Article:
But there is also some gender equality logic in the campaign. Komy doesn't understand why she's unable to fulfill her lifelong dream, even though several other countries around the world allow women to enlist. "The Egyptian woman has proven herself throughout history â€" from the days of the Prophet until the French occupation," she argues.

Hussein, who has been a campaign member for six months, also says that it has been a long-held dream to join the military. "I was so happy to learn of this campaign, and it was the happiest day of my life when I joined," she says. "I feel as though the dream and the goal are so near."

Gamal even attempted to apply for a position in the army, but was rejected, she says, because it only accepts women from fields such as nursing, nutrition and psychology.

The campaign has enjoyed initial support from various state institutions. For one, Prime Minister Ibrahim Mehleb called on the group's leader in Gharbiya to join him on a tour of the governorate, Komy says.

It's the second time the prime minister has reached out to the campaign. In February, a small number of members were invited to meet with Mehleb, then-Interior Minister Mohamed Ibrahim and Armed Forces Recruitment Director Mohie al-Din Abdel Alim. The meeting was arranged by order of the president himself after he had received several letters from the campaign, whose ultimate goal is to meet with their idol, Sisi. Even before his ascent to the presidency, he repeatedly sought to express his special regard for the women of Egypt.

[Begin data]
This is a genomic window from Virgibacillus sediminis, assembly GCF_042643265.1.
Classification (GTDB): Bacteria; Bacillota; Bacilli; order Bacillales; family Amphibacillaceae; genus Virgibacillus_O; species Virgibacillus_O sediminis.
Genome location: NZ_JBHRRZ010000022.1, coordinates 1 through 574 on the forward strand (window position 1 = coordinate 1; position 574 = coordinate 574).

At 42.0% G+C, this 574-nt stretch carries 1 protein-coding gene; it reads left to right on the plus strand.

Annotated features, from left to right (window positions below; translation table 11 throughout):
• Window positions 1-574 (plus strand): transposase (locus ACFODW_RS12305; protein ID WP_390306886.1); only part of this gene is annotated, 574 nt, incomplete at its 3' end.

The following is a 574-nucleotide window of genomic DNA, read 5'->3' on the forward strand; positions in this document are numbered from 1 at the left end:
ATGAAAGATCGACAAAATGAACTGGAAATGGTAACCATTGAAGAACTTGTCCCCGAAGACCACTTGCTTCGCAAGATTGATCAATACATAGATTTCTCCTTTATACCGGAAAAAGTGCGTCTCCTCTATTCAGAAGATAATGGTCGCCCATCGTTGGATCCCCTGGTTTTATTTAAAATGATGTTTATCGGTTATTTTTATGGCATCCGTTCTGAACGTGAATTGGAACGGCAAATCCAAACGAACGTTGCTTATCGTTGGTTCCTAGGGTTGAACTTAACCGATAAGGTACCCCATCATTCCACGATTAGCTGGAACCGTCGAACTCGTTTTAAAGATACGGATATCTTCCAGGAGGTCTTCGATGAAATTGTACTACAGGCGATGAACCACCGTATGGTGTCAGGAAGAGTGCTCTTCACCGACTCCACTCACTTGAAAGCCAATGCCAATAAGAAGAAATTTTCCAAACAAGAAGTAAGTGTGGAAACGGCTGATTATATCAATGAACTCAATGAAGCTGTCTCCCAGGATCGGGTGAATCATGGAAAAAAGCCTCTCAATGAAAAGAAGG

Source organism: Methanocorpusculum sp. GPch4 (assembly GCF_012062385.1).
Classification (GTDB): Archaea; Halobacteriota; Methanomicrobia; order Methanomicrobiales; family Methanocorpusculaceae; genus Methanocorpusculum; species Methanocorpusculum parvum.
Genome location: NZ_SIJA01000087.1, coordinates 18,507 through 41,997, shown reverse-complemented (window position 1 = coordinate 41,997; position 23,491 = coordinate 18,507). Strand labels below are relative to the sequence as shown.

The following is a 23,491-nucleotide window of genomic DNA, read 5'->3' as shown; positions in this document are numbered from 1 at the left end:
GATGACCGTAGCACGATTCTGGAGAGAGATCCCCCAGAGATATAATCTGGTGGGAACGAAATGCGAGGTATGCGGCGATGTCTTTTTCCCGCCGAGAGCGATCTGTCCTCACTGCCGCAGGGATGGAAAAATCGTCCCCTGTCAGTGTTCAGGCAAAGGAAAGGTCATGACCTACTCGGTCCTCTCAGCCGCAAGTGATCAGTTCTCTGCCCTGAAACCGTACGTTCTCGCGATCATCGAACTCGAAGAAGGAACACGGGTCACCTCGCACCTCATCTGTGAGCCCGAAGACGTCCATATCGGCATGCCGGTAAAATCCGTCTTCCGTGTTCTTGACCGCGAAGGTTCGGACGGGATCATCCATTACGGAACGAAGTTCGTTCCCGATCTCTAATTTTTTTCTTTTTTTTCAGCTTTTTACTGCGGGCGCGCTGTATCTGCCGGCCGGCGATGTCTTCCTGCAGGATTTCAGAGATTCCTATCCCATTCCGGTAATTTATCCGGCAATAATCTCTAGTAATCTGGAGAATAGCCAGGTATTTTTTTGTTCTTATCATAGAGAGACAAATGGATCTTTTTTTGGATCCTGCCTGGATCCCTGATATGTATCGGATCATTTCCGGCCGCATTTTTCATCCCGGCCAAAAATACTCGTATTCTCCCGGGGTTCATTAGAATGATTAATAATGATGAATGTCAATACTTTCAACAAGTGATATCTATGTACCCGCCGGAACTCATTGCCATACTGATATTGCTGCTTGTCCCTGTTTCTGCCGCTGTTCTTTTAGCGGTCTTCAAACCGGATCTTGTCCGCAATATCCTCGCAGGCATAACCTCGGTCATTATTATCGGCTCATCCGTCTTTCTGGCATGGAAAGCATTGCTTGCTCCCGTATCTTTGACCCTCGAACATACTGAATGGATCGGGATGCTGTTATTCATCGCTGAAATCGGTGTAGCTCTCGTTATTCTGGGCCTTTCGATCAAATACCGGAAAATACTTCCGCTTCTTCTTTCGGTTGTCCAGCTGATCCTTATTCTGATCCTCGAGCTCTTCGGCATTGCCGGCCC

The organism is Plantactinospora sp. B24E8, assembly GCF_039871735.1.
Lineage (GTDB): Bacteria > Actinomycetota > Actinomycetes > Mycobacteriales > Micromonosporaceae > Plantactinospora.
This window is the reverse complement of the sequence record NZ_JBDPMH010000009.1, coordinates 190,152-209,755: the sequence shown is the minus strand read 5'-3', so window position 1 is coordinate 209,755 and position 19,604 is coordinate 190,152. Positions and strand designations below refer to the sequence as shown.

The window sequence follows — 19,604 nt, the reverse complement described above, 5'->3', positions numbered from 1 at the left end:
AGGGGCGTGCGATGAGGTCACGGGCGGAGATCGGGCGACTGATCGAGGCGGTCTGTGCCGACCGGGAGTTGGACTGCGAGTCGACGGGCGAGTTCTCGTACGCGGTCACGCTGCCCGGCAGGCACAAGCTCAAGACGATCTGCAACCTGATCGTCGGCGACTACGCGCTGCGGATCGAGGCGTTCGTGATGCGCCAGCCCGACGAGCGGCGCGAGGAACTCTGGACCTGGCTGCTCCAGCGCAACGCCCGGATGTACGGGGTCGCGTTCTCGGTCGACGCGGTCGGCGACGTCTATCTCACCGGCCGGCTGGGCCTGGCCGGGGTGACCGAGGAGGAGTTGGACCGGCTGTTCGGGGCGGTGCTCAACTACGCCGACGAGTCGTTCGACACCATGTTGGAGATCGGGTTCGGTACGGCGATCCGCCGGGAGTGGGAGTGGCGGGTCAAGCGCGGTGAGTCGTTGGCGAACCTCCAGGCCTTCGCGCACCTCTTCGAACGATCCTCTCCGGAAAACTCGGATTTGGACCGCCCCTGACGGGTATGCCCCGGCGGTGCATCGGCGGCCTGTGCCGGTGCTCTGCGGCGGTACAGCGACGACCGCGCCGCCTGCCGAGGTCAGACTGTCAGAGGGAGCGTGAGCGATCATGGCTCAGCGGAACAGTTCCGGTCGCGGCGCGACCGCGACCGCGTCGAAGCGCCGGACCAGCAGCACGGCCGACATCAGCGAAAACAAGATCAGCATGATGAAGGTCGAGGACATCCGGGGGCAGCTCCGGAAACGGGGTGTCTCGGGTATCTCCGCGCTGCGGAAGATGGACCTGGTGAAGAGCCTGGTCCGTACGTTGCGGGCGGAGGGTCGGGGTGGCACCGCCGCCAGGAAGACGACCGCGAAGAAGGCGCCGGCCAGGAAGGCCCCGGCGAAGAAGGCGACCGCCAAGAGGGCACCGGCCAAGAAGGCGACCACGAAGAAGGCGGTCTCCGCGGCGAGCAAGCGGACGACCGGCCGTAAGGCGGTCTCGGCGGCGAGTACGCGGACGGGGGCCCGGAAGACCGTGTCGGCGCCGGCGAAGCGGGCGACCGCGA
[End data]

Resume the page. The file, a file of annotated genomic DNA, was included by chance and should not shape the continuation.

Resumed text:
Komy says the group has only accomplished 70% of its goals by meeting with government officials and getting their support. It has yet to organize a sit-down meeting with Sisi himself. But she stresses that Mehleb reassured her that her group's file is on the president's desk.

Mainstream nods, detractors too

The campaign also recently received an endorsement from the National Council for Women. Council head Mervat al-Talawy announced May 15 that she supports the movement, and is working toward helping its members achieve their goal.

Thanks to publicity on its Facebook page as well as public outreach, the campaign has obtained 20,000 signatures on a petition to allow female conscripts, to allow women in the military to receive weapons training, and to establish military academies for women. The campaign is also in the process of negotiating a protocol with the Education Ministry to allow for it to organize awareness-raising campaigns.